Posted Tuesday, Feb. 5, 2013, at 9:57 AM
Photo by Pablo Porciuncula/AFP/Getty Images
Countries facing persistent demand shortfalls could learn a lot from Argentina's basically successful default and devaluation, but now, more than a decade later, the country is facing very different problems. Specifically, the inflation rate is high and rising, and the government is trying to constrain it with gimmicks that aren't going to work. The small gimmick of de facto price controls on Big Macs didn't work, and imposing de jure price controls on supermarkets isn't going to work either.
There are basically two ways you can reduce inflation. One is to implement tighter monetary policy to reduce the nominal growth rate of the economy. The other is to implement structural reforms that increase the productivity of your economy so that a larger share of nominal growth is real output and a smaller share is inflation. Argentina has a lot of inflation right now, so it probably needs some of both. Countries that get into inflationary spirals tend to struggle with them, since the political temptation to try to address it with gimmicks seems strong. That was the experience of the Nixon and Ford administrations in the United States, and it certainly seems to be the experience of the Kirchner administration in Argentina. But the evidence from the Volcker deflation in the United States and concurrent developments in Europe is that it isn't particularly difficult to implement a tighter money regime, you just need to decide you really want to do it.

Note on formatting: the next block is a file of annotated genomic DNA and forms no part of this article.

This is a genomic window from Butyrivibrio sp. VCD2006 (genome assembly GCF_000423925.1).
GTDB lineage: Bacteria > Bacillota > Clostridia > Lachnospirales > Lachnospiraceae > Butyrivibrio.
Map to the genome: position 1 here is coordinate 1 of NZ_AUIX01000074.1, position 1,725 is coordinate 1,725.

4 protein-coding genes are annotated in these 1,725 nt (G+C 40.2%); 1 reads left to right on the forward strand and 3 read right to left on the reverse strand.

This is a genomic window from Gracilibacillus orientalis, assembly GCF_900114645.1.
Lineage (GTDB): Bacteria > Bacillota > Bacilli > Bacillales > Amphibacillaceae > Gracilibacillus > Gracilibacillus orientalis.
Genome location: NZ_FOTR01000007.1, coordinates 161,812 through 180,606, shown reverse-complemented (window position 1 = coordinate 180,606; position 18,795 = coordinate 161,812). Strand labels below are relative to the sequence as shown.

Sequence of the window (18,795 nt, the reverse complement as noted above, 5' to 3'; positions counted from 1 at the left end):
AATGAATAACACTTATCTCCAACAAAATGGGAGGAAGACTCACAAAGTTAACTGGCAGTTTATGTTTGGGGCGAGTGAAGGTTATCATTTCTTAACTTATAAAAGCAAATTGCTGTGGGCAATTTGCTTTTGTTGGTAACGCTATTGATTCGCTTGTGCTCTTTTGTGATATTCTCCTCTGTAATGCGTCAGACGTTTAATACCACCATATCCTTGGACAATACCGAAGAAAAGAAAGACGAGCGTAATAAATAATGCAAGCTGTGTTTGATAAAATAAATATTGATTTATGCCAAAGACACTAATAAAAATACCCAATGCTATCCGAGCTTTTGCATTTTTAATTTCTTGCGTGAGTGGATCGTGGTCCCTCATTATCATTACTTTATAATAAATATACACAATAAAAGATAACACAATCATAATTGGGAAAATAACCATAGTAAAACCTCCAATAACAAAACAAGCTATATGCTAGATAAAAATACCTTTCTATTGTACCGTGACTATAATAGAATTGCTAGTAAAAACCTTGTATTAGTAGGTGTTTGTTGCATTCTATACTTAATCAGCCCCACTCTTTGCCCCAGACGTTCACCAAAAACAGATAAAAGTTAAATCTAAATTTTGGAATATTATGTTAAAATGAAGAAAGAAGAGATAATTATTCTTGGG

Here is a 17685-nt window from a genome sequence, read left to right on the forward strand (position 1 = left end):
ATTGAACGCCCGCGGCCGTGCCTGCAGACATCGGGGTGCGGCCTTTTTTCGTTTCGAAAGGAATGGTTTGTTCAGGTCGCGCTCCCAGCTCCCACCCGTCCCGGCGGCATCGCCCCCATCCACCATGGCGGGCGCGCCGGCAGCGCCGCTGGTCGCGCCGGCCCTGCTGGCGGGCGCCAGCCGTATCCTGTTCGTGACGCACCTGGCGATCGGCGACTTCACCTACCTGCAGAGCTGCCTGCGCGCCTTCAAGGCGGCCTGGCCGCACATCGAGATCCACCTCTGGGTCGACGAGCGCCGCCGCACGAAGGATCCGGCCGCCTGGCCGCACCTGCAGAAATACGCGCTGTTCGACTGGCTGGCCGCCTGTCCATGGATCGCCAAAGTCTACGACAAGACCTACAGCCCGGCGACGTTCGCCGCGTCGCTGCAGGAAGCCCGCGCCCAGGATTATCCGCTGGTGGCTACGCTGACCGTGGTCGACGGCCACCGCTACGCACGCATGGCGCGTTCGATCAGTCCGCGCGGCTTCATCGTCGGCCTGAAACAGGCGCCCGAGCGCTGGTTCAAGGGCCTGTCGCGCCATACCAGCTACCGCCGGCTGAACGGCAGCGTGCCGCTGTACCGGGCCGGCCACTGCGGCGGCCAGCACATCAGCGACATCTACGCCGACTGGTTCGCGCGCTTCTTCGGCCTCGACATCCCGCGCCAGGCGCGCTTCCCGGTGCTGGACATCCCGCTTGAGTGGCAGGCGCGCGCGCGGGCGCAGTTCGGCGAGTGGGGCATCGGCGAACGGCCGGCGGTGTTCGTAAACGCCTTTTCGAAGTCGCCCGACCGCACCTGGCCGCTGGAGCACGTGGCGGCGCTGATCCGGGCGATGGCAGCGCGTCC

For the developed world, I think the main lesson of Argentina should be that this is what a supply-constrained economy looks like. No country has optimal public policy, and today would be as good a day as any for America or any other country to implement policies that boost long-term growth potential. But a country whose primary immediate problem is on the supply side should look like Argentina, with high and rising inflation. Demand is chasing a fixed supply, so prices are accelerating. The USA since the crisis doesn't look like that at all—it's a place where both real output and the price level are below their pre-crisis trend because we have a demand shortfall.